Penny Schnitter Frese
Bachelor of Arts in English '68
Penny Schnitter Frese uses the word “serendipity” to describe her reconnection with Daemen College, after a quarter-century’s worth of separation led her on a career odyssey far removed anything she envisioned as a teenager enrolling at Rosary Hill, and simultaneously joining the Sisters of St. Francis’ novitiate.
And, even though Penny’s reunion with her academic roots in fall 2004 was happenstance, the 1968 English graduate couldn’t be happier with the outcome. It was more like “Welcome Home,” even though her undergraduate time on campus was both limited and constrained.
The how’s and why’s of Penny’s return to Buffalo and campus are integral parts of her life and career as wife, mother, helpmate in her husband’s career as a nationally renowned mental health expert, teacher, and advocate for the early diagnosis and treatment of juvenile mental illness. She has also been witness to serious, but treatable, mental disorders in six of her nine siblings, her husband, their three children, and his daughter from a previous marriage.
In between, Penny has found time to direct at least one play a year at a community theater in Akron, Ohio, not far from the family home in Hudson.
The homecoming began in fall 2004 when Penny’s husband, Dr. Frederick J. Frese, was invited by Daemen to deliver a talk, “Recovery from Mental Illness: Myths, Mountains and Miracles,” on behalf of the college, Erie County’s Anti-Stigma Task Force, and several other local mental health organizations.
“Dr. Charles Sabatino, a humanities faculty member, invited Fred, but didn’t know I was an alum. It was kind of a fluke — I call it serendipity — and Fred has a very good reputation in his field,” Penny casually understates.
Dr. Fred Frese is a psychologist who spent 15 years as director of psychology at Western Reserve Psychiatric Hospital, one of Ohio’s largest psychiatric hospitals, before retiring in 1995. He also served as clinical professor of psychology at Case Western Reserve University and the Northeastern Ohio University’s College of Medicine. Now, Dr. Frese is coordinator of the Summit County Recovery Project, serving recovering consumers in the Akron area.
He also lectures on mental health throughout the country and abroad, has authored numerous articles on the subject, and is featured in a documentary film, “I’m Still Here: The Truth About Schizophrenia.” He and Penny have produced several widely distributed training videos on various aspects of mental illness.
Dr. Frese knows first hand of what he speaks. In 1966, he was diagnosed with paranoid schizophrenia while serving in the Marine Corps and was involuntarily hospitalized at various times over the next decade. Despite the disability, he majored in psychology at Tulane University, earned a degree in international business management at the American Graduate School of International Management, Phoenix, and was awarded Master’s and Doctoral degrees in psychology by Ohio University, Athens.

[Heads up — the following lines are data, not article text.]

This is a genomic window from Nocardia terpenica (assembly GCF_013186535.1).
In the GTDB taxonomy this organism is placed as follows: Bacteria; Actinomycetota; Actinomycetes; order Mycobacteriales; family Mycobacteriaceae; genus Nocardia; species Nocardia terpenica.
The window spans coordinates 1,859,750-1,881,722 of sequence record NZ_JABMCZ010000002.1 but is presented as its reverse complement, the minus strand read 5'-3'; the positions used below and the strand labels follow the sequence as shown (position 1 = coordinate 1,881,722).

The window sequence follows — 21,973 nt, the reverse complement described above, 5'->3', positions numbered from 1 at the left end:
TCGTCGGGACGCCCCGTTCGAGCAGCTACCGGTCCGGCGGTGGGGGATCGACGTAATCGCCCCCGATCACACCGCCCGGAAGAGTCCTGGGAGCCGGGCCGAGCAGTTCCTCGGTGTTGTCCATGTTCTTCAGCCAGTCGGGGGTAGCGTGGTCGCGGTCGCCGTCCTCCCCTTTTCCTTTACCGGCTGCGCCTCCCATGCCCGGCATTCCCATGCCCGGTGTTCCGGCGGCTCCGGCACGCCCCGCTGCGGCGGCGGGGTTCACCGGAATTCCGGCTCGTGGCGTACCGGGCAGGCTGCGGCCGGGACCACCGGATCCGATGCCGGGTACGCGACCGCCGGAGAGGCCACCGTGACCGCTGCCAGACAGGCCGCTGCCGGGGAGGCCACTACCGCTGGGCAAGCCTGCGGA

“That’s where I met Fred and my life was turned completely upside down,” Penny says laughing. At the time she was completing requirements for a Master’s degree in Fine Arts at Ohio University, where she ultimately earned her Ph.D. in the field.
But, instead of teaching English as well as drama and the performing arts as a vowed member of the Sisters of St. Francis of Penance and Christian Charity, Penny became an extension of her husband’s career. She would build a level of personal expertise in her own right, particularly as mental illness impacts family life.
Her focus is upon the impact of mental illness in pre-puberty youngsters, and the need for early diagnosis and beginning a lifetime regimen of remediation before schizophrenia permanently disrupts the quality of a person’s life and potential. In that, she has drawn upon the experiences of the four children she and her husband raised into successful adulthood, despite the affliction.
While mental illness such as schizophrenia isn’t directly transmitted from one generation to the next in the manner of AIDS, it is hereditary in the sense that a propensity toward high blood pressure, diabetes, or heart disease runs in some families.
“These are brain disorders and doctors can identify areas of the brain that are not functioning properly,” Penny explains. The illness is a chemical imbalance between neurotransmitters in the brain “which allows the brain to send impulses from one neuron to another. It may send too many or too few, causing the imbalance,” she continues.
Fortunately for victims, neuroleptic medication has been developed — her husband has called it “a chemical crutch” — enabling them to function normally. “It is quite controllable so long as you take your medications. But, if you slack off on them, eat the wrong foods, or have serious stress,” problems can arise, she notes.
“We most commonly see the condition begin to manifest itself around puberty. But, we are finding traces of it early in life — that something’s just not right with a certain child,” Penny explains.
For example, when one of Penny’s daughters was a child she had the peculiar habit of constantly walking between an accompanying adult’s legs instead of side-by-side. “I don’t know how many times I almost fell over her,” she relates. By the time the girl, Claire, was in sixth grade “she was suicidal and violent.”